As I collapsed to the ground, still panting, wheezing and looking like I’d nearly died, the sensation of happiness was not, I have to admit, from it’s usual source; supporting my brother, honouring Gill or raising money & awareness for Help for Heroes. My happiness at that very moment, was borne out of the looks of pride in both my parents’ faces. They’d both supported me so indescribably much throughout the project, and to have them both here to see him compete, complete and conquer, meant more than I can put into words.

Funny that the blood, sweat and tears from the Para 10 were all washed away in that one single moment.

Challenge 20.5 (2)

The mud had yet to fully dry on my boots, when 7 days later I was donning my trainers to take part in another mini race………..the Great North Run. The amazing running team at Help for Heroes had a spare place which I stupidly decided to grab – not fully realising the date on which it fell. But what the hell I thought. Let’s give it go.

Much to my excitement, my super supportive housemate had also signed up to the GNR, to complete her first half marathon. I was excited that 1) we’d be heading up together, but that she’d made the impressive leap from 10k to 13.1 miles.

We headed up to Newcastle, got delayed in traffic, missed the metro and got to the start line with seconds to spare. Luckily, so many people take part that we were still able to squeeze into the crowd, before our section had even started moving forwards. We both ran separately, so as I crossed the start line I pressed play on my iPod and off I went.

GNR 2012

The rain started very soon after I started, but was nothing like the Manchester marathon, so wasn’t about to complain at a light shower. Being the largest, or at least the most iconic of half marathons in the country, it was unsurprising to see most of the streets lined with supporters – both local Geordies and friends or family of those running. As I pounded the pavements listening to the cheers from the supporting crowds and charity stations along the route, I was really motivated to push harder.

While there were thousands and thousands of runners, I bizarrely remember feeling quite alone on the race. I’d crossed the start line before Vicky (she’d not been as sneaky as me to jump a fence to get into the line up earlier), so knew there would be no-one at the finish line. No-one I knew alone the route. No-one else, other than Vicky, that I knew running in the race. I was surrounded by people, yet felt so incredibly isolated.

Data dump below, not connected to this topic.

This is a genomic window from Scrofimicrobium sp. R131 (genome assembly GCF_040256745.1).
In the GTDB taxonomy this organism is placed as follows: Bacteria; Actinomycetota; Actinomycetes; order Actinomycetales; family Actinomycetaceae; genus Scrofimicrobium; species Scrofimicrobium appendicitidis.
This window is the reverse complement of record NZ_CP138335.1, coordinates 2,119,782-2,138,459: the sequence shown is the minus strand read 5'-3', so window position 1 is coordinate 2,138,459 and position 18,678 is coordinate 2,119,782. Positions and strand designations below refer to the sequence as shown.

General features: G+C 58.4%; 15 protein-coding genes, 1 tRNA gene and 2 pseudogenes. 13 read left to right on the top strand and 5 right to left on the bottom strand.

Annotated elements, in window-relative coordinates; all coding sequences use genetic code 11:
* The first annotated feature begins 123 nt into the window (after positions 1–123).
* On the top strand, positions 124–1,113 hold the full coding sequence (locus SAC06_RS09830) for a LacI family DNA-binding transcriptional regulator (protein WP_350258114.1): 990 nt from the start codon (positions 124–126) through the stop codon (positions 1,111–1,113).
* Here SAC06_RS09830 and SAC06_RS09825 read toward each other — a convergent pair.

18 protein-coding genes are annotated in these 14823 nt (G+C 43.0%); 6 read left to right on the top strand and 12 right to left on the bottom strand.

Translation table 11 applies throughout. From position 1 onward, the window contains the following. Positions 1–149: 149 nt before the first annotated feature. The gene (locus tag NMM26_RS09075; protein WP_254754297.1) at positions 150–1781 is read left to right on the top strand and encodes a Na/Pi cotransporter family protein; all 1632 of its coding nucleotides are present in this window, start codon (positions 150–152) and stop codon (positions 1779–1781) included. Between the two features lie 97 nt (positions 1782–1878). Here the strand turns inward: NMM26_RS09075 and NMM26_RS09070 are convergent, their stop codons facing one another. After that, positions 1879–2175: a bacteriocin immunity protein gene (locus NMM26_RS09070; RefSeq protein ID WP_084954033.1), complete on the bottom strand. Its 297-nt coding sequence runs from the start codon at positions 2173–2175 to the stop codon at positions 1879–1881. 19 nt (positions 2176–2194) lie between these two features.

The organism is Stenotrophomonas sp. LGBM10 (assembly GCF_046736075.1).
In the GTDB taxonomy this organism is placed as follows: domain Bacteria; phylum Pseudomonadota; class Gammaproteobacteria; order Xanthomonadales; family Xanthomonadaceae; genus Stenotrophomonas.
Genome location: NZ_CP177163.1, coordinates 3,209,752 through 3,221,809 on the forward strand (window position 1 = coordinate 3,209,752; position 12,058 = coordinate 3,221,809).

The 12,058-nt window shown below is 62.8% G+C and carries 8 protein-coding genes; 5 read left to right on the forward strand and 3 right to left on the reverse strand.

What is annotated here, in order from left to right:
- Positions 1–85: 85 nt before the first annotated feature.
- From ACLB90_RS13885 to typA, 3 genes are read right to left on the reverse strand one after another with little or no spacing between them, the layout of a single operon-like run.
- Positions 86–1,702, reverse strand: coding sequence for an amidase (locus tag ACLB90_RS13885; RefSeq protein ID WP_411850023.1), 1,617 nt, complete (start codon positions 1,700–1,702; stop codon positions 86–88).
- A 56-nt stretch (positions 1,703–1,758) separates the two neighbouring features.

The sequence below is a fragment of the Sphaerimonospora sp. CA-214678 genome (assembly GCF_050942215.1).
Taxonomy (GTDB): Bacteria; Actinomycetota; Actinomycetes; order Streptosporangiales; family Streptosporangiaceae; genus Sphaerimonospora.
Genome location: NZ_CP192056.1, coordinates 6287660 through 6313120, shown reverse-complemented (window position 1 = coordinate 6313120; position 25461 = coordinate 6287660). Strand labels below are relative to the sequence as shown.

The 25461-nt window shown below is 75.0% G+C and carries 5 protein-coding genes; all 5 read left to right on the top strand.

My thoughts collected at varying points along the route, to the last 21 months, everything that I’d set out to do, and everything that I’d achieved. Proud to have gotten this far, but sad that it would soon be coming to an end. Excited to have the final challenge a month away, but petrified about ice climbing, glacier crossing and heading higher than I’d ever gone before.

Then before I knew it, I could see the sign saying MILE 12…………just over a mile to go.

The mile to go was in fact, up a bloody annoying incline that seemed to go on and on and on. With more speedy runners overtaking me, my competitive spirit was starting to drive me mad. I soon pushed the sharp pain in my calves, and blisters on my big right toe, to the back of my mind, and pushed myself on.

Harder and faster.

Down the last hill, and onto the water front, along the final straight and I ploughed across the finish line. Whilst it was not official chip time (which was a tad quicker) my watch read 2 hours, 1 minute and 21 seconds. I could not have asked for a better finish time – 2:1:21

After re-gaining my breath and drinking some fluids, I headed to the charity village, where I bumped into H4H running manager Stewart, and his Mum (both of whom ran faster than me!!), before getting to the H4H tent, to be met with open arms by Hero Bear and H4H Marathon guru, Jacks. Both a very welcome sight.

GNR Finish

Unsure when Vicky would finish, the onset of convulsive shivering meant I couldn’t hold out any longer, and reverted to plan B: meet her at the car. When we both reunited after the walk to the metro station, metro ride to outer Newcastle and final walk to the car, a celebratory hug preceded the long journey back to Manchester. Being very British as we are, we over analysed the route and our performance, with a slight tap on the back for a job well done – although, this was a massive underestimate on both sides – Vicky battered, but mega chuffed at her first half marathon /  me aching, but mega excited to have finished the penultimate hurdle before Ecuador.

Time to regroup. Time to recuperate. Time to rest.

An Avenue of Volcanoes was calling, and the summit of Cotopaxi was finally in my sights. I’d come so far, travelled even further, and was eventually at the final start line.

.

Help for Heroes [21:21] Challenge

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About benjonlambert

Mountain climber, marathon runner, Olympic torchbearer & ACF instructor amongst other things: "Success never came to those who weren't ready for a challenge"